Friday, November 1st, 2013
Reuben Sandwich. Photo by Ernesto Andrade.
November 3 is National Sandwich Day!
Yay for sandwiches! I love a good ‘wet’ sandwich: soft, fresh bread, good cuts of meat–and for cold sandwiches–heavy on the pickles and hots. My favorite hot sandwich is a Reuben: corned beef and Swiss cheese on rye with lots of thousand island dressing and sauerkraut. Yum!
Novelist Lawrence Sanders in his book “The First Deadly Sin” describes his detective eating a ‘wet sandwich’ over the sink, accompanied by a bottle of beer. It’s the first time I’d heard the term.
Sanders goes into such loving detail describing the making and eating of this sandwich–taking nearly an entire page to do so, if I remember correctly–that my mouth watered the entire time I was reading.
That’s good writing. (Or maybe it’s my Pavlov response to sandwich descriptions!)
Here’s Your Prompt:
- Write a scene in which one of your characters eats. He doesn’t have to eat a sandwich. If you’re writing fantasy, it could be stew, or bread and cheese. If you’re writing contemporary, maybe it’s wings or tapas. The point is: spend time crafting a few sentences which will make your reader’s mouth water. Don’t spend a page doing it: that was Sanders’ schtick. Write it your way.
- Write a scene where “the big reveal” is made during a meal. Don’t let the dialogue carry the scene. Bring in the setting: the tablecloth and silver salt and pepper shakers, or, the scarred wooden table and broken crockery.
- Write a “long” haiku of four of five stanzas describing the perfect sandwich and building it. When you’re done, see if you can whittle it down into one stanza, but still keep the ‘flavor’ of the long poem.
- If you journal, write family history, or enjoy memoir, write about a memorable meal. Don’t forget to include descriptions of the food.
Friday, August 16th, 2013
Sometimes I find themed writing prompts to be less than inspiring. When that fails, I find a random word generator and offer myself the challenge of using all the words in a story or poem.
Three words seems just about right. I’ve tried more, but the resulting prose can feel contrived — unless you can find a relationship among the many. Sometimes you can. Most often, you can’t.
Today’s three random words come from the Creativity Games.net random word generator. I like this one because you can choose between 1 and 8 random words be generated.
(And I love the three words! My mind went right to the macabre! How about you?)
Here’s Your Prompt:
Use the following three randomly-generated words in some form of written creative expression:
coffin bench arch
Creative expression can include:
- a short story
- a poem
- a vignette
- an essay
- a journal entry: derive your inspiration from real life experiences. You may need to focus on one word of the three.
Friday, May 17th, 2013
So the Husband-of-Awesome™ and I set about to grill chicken for dinner the other night.
Mr. Awesome went out to the grill and opened it up to find this:
Here’s a close-up. Turns out there were five little birdies plus mama nesting in the grill.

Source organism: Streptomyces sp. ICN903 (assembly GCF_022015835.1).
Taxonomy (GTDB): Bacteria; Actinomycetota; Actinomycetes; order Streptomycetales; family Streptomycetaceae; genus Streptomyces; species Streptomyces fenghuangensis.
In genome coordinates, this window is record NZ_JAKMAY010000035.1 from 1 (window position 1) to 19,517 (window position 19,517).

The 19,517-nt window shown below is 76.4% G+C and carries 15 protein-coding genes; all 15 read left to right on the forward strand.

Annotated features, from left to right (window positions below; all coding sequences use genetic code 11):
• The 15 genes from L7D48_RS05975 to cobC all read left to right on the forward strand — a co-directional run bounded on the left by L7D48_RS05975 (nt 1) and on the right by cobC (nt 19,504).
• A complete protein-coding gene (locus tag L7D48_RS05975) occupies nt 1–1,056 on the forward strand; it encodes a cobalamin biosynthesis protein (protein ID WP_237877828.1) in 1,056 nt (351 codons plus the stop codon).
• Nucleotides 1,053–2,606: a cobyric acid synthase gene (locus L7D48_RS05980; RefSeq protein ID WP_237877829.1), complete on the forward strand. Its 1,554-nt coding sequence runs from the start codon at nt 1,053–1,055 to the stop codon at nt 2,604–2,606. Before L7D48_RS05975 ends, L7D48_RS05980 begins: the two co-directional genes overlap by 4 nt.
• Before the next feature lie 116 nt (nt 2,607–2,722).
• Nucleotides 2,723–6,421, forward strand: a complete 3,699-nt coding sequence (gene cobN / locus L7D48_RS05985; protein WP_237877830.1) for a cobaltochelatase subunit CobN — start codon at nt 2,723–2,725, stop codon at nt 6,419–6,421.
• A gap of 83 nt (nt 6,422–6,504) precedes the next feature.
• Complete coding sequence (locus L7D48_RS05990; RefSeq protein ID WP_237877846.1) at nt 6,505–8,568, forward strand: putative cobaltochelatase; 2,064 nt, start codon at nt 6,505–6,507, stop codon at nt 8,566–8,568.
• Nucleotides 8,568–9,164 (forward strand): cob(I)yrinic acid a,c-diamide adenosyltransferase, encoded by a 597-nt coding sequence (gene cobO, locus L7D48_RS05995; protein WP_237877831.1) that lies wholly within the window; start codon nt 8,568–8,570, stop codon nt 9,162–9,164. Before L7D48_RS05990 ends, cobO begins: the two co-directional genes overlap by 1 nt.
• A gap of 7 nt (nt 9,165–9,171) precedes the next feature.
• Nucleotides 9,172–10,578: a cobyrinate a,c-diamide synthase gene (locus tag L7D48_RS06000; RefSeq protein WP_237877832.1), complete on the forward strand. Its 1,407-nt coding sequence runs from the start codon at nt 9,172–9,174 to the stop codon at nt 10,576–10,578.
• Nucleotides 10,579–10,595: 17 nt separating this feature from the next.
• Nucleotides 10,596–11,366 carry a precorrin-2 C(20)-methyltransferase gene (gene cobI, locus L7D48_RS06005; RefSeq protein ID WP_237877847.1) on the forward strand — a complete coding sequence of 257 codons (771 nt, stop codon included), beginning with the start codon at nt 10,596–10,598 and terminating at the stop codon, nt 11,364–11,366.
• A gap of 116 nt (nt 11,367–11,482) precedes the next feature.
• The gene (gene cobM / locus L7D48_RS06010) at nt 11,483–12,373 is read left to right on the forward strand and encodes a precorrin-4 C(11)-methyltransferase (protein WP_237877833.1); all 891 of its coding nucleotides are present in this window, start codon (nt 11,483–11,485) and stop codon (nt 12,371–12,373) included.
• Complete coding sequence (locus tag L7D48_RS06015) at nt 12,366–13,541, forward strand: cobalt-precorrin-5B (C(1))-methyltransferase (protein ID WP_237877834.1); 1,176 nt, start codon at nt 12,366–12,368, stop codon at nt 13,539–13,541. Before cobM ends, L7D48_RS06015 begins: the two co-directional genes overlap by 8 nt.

The really fortunate thing about the matter is that Mr. Awesome broke with habit when he found the birds. Usually, he fires up the grill willy-nilly without peeking inside, so that it’s pleasantly pre-heated before we cook.
(Don’t blame him, I do it, too.)
Imagine if he hadn’t broken his normal habit. Those birds don’t know how lucky they had it.
And us, too.
And so this unexpected discovery put paid to the grilling endeavor, not just for Wednesday night, but until the little guys decide to vacate the grill.
Here’s Your Prompt
- Write a scene in which either your protagonist or antagonist is unexpectedly surprised by something nice and cheerful which messes up their plans. Note: it’s got to cause your characters some consternation, because a story isn’t a good story without some drama!
- It could be argued that Mr. Awesome’s break with habit was due to ‘divine intervention’ of some sort*. Write a scene in which a similar serendipitous event wreaks havoc with your characters’ plans.
- Journal about a time when something strange happened (divine intervention?) — in the nick of time — to save you or a family member from peril.
* Or maybe he just saw some straw sticking out of the bottom of the grill.
Friday, December 28th, 2012
Today in 1895, the first commercial movie was viewed at the Grand Cafe in Paris, France. Admission was charged.
The film was made by two professional photographers, Louis and Auguste Lumier, who were goaded into creating a movie when their father saw Thomas Edison’s Kinetoscope, and told them they could do better.
(Let’s hear it for a little parental guilt!)
The movie was a series of short scenes of everyday French life.
It enthralled the public, and the rest is history.
Here’s Your Prompt:
- Write a scene as if you might be writing a movie script, rather than a novel or short story. Don’t worry about making a perfect script. Simply set the scene with a few paragraphs at the top, then write the dialogue.
- Part 2 from above: once you’ve written the movie treatment, turn around and write the scene as if for a novel or short story. Does the dialogue still work? If not, revise.
- Write a journal entry or essay on your favorite movie you’ve seen on the big screen. What about it seeing it in the theater makes it your favorite?
- In Cornhuskers, chapter, 28 Memoir of a Proud Boy, Carl Sandburg writes, “There is drama in that point: the boy and the pigs. Griffith would make a movie of it to fetch sobs…” Write about a movie bringing you to tears. What emotion stirred the tears? Why?